By continuing to target immigrants for arrest and deportation under this label, ICE is perpetuating this racial bias that instigated the initial labeling, since often the sources of gang identification are from interagency cooperation and data sharing that occurs among various governmental agencies. For example, in 2017, ICE’s execution of Operation Matador resulted in large sweeps of immigrant youth labeled as gang-involved based on flimsy evidence that the youth were not given a sufficient opportunity to rebut, resulting not only in unnecessary and often irrevocable detentions and deportation but also in re-traumatization of youth who may have been refugees or asylum seekers. This practice was successfully challenged in the Saravia class action lawsuit, which sought the release of children taken from their homes and detained based on gang allegations. The federal court ordered hearings for detained youth in these circumstances, leading to the release of over 30 of the 35 young people who were granted hearings. The administration decision to prioritize “intentional participation in a gang” wholly ignores the lessons from DHS’s abuse of power during Operation Matador, where ICE officers admitted to pretextually using gang allegations as a means to incarcerate and target youth, and pursue an anti-immigrant agenda.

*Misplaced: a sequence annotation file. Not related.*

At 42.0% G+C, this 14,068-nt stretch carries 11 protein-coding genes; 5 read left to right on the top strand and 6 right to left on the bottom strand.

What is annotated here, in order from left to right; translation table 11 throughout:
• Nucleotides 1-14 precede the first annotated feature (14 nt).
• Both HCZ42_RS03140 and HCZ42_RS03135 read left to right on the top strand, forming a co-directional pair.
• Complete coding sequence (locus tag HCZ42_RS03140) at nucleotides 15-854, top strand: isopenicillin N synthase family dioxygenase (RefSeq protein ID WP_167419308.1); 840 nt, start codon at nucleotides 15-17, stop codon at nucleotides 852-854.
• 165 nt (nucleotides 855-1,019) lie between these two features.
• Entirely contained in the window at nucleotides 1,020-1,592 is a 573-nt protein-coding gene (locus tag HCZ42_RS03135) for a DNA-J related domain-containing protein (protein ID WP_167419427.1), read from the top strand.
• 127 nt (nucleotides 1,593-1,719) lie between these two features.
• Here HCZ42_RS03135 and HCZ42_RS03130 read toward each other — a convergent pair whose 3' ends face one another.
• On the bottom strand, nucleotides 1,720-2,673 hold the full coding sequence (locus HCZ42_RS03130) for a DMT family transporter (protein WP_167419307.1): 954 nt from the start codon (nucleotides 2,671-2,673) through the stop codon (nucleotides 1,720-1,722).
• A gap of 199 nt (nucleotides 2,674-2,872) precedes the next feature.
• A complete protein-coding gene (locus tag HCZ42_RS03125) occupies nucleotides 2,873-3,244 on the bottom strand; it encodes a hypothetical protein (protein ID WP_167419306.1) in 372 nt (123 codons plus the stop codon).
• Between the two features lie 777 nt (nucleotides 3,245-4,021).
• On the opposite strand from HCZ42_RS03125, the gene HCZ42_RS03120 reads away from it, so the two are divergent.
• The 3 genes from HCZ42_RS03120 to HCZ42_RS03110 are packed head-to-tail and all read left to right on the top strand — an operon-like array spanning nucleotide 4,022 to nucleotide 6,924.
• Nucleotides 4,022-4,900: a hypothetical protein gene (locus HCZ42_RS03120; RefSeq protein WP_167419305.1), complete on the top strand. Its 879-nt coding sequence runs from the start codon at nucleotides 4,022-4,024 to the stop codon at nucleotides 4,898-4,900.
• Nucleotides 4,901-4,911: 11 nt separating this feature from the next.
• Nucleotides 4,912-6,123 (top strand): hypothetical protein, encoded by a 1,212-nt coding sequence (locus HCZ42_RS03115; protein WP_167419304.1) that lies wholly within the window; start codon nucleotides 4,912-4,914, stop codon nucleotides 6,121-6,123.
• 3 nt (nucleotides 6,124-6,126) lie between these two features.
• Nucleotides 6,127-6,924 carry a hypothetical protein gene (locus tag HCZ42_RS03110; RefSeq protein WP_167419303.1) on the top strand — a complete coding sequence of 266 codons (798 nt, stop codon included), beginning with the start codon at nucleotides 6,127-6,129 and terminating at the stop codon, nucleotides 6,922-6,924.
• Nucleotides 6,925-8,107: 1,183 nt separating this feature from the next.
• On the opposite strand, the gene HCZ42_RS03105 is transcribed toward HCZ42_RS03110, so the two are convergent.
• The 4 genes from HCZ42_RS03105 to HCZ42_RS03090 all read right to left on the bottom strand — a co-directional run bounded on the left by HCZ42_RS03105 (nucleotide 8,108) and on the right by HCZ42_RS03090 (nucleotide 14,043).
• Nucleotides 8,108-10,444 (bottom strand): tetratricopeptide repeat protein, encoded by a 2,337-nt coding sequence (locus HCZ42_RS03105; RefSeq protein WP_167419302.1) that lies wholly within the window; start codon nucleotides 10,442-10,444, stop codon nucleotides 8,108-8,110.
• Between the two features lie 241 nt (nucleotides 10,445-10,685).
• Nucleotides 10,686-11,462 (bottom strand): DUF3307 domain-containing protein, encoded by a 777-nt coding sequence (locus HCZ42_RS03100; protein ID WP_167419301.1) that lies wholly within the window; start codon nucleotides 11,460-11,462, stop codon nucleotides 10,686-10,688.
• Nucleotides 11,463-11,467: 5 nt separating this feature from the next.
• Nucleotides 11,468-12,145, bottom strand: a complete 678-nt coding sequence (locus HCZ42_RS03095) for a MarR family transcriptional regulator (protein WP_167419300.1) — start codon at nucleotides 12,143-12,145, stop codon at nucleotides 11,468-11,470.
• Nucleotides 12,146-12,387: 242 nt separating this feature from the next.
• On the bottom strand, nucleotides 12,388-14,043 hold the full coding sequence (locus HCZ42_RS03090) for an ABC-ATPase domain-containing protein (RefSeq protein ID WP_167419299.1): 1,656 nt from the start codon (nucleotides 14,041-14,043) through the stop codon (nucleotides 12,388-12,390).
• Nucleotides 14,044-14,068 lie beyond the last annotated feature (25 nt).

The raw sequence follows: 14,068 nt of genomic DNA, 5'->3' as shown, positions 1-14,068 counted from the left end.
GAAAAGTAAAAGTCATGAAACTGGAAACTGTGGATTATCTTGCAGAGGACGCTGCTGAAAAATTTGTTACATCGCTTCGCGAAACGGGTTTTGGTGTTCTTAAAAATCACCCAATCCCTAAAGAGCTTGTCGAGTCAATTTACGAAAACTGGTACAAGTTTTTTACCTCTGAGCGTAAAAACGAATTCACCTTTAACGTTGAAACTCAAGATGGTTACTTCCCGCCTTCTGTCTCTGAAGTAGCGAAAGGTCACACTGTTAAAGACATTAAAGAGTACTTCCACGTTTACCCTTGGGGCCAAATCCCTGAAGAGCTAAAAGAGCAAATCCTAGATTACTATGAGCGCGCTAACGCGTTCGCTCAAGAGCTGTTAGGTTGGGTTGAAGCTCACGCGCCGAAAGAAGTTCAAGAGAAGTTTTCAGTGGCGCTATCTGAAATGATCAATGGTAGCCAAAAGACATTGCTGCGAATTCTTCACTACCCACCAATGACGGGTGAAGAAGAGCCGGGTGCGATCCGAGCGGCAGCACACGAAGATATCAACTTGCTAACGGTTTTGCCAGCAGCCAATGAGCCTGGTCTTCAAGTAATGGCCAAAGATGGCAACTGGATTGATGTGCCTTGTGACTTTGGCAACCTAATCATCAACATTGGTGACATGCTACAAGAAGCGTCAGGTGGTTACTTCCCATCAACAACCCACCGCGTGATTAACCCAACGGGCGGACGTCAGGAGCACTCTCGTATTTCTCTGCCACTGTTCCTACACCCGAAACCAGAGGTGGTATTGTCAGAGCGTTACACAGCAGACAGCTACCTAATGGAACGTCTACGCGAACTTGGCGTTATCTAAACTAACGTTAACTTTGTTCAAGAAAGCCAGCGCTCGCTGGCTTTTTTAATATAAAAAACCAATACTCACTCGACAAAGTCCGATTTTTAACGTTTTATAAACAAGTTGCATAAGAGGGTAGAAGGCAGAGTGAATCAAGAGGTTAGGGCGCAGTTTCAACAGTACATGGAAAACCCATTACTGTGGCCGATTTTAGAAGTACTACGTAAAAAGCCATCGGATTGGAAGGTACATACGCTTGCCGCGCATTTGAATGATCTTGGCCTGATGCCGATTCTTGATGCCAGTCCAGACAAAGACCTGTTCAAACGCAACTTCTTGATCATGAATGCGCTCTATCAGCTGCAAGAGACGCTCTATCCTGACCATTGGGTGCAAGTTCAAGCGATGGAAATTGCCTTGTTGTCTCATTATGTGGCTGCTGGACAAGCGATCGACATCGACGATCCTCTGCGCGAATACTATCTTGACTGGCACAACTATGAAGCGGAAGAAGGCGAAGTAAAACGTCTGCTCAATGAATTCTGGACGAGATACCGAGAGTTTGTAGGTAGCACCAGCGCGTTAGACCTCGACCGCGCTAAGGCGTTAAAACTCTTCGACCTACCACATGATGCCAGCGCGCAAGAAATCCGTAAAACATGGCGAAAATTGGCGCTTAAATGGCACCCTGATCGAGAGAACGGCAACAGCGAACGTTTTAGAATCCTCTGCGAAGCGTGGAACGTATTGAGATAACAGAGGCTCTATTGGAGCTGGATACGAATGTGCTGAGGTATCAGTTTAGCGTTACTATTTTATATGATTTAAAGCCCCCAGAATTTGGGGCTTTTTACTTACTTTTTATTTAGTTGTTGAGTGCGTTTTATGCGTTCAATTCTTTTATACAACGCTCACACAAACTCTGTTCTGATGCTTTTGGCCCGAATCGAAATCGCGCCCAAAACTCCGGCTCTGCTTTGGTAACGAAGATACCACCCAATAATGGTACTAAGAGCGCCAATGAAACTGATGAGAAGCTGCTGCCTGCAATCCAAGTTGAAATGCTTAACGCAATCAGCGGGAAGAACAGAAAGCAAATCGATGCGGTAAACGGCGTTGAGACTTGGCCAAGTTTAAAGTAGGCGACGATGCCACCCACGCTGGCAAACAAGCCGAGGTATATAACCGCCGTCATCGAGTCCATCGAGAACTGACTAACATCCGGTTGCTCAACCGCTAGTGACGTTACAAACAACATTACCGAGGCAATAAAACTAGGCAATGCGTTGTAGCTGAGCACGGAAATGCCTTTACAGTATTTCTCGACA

Gang databases: overly broad and racially biased
The criteria for gang labelling are notoriously vague and thus ripe for arbitrary and discriminatory application, as evidenced by the well-documented problems that have arisen around the country with local gang databases.
These problems include but are not limited to, lack of oversight, self-fulfilling and arbitrary use of factors to enter persons into a database, issues with abuse, and the discriminatory ideologies gang-policing units hold. For example, gang-related colors are commonly used by law enforcement as an identifying factor of gang-involvement. The NYPD’s gang database reportedly includes nearly every color as a potential gang color — including black, gold, yellow, red, purple, green, blue, white, brown, khaki, gray, orange, and lime green — highlighting the arbitrariness of such factors and their vulnerability to discriminatory enforcement and abuse.